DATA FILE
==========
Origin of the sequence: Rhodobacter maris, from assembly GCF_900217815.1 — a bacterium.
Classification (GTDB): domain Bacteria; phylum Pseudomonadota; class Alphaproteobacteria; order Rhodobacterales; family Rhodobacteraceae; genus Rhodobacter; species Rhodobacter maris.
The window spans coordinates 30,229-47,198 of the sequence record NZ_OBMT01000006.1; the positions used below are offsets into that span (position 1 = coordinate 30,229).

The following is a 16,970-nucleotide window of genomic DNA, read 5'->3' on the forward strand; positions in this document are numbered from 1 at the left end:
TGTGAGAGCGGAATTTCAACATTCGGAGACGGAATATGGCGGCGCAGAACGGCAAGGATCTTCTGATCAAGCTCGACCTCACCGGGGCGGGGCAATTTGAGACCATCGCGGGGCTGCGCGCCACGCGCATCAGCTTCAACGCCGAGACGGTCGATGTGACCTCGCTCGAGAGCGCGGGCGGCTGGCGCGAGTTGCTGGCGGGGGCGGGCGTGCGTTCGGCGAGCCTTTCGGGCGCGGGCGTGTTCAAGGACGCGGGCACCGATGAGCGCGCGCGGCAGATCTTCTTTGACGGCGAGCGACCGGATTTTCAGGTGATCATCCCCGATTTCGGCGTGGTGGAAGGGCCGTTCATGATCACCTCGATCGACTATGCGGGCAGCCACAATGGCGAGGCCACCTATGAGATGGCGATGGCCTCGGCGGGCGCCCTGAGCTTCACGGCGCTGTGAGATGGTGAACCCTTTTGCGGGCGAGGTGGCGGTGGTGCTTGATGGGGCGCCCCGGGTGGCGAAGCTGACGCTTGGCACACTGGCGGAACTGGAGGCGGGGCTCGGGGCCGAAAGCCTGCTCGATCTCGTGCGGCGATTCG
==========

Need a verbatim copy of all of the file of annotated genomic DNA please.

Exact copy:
Origin of the sequence: Rhodobacter maris, from assembly GCF_900217815.1 — a bacterium.
Classification (GTDB): domain Bacteria; phylum Pseudomonadota; class Alphaproteobacteria; order Rhodobacterales; family Rhodobacteraceae; genus Rhodobacter; species Rhodobacter maris.
The window spans coordinates 30,229-47,198 of the sequence record NZ_OBMT01000006.1; the positions used below are offsets into that span (position 1 = coordinate 30,229).

The following is a 16,970-nucleotide window of genomic DNA, read 5'->3' on the forward strand; positions in this document are numbered from 1 at the left end:
TGTGAGAGCGGAATTTCAACATTCGGAGACGGAATATGGCGGCGCAGAACGGCAAGGATCTTCTGATCAAGCTCGACCTCACCGGGGCGGGGCAATTTGAGACCATCGCGGGGCTGCGCGCCACGCGCATCAGCTTCAACGCCGAGACGGTCGATGTGACCTCGCTCGAGAGCGCGGGCGGCTGGCGCGAGTTGCTGGCGGGGGCGGGCGTGCGTTCGGCGAGCCTTTCGGGCGCGGGCGTGTTCAAGGACGCGGGCACCGATGAGCGCGCGCGGCAGATCTTCTTTGACGGCGAGCGACCGGATTTTCAGGTGATCATCCCCGATTTCGGCGTGGTGGAAGGGCCGTTCATGATCACCTCGATCGACTATGCGGGCAGCCACAATGGCGAGGCCACCTATGAGATGGCGATGGCCTCGGCGGGCGCCCTGAGCTTCACGGCGCTGTGAGATGGTGAACCCTTTTGCGGGCGAGGTGGCGGTGGTGCTTGATGGGGCGCCCCGGGTGGCGAAGCTGACGCTTGGCACACTGGCGGAACTGGAGGCGGGGCTCGGGGCCGAAAGCCTGCTCGATCTCGTGCGGCGATTCG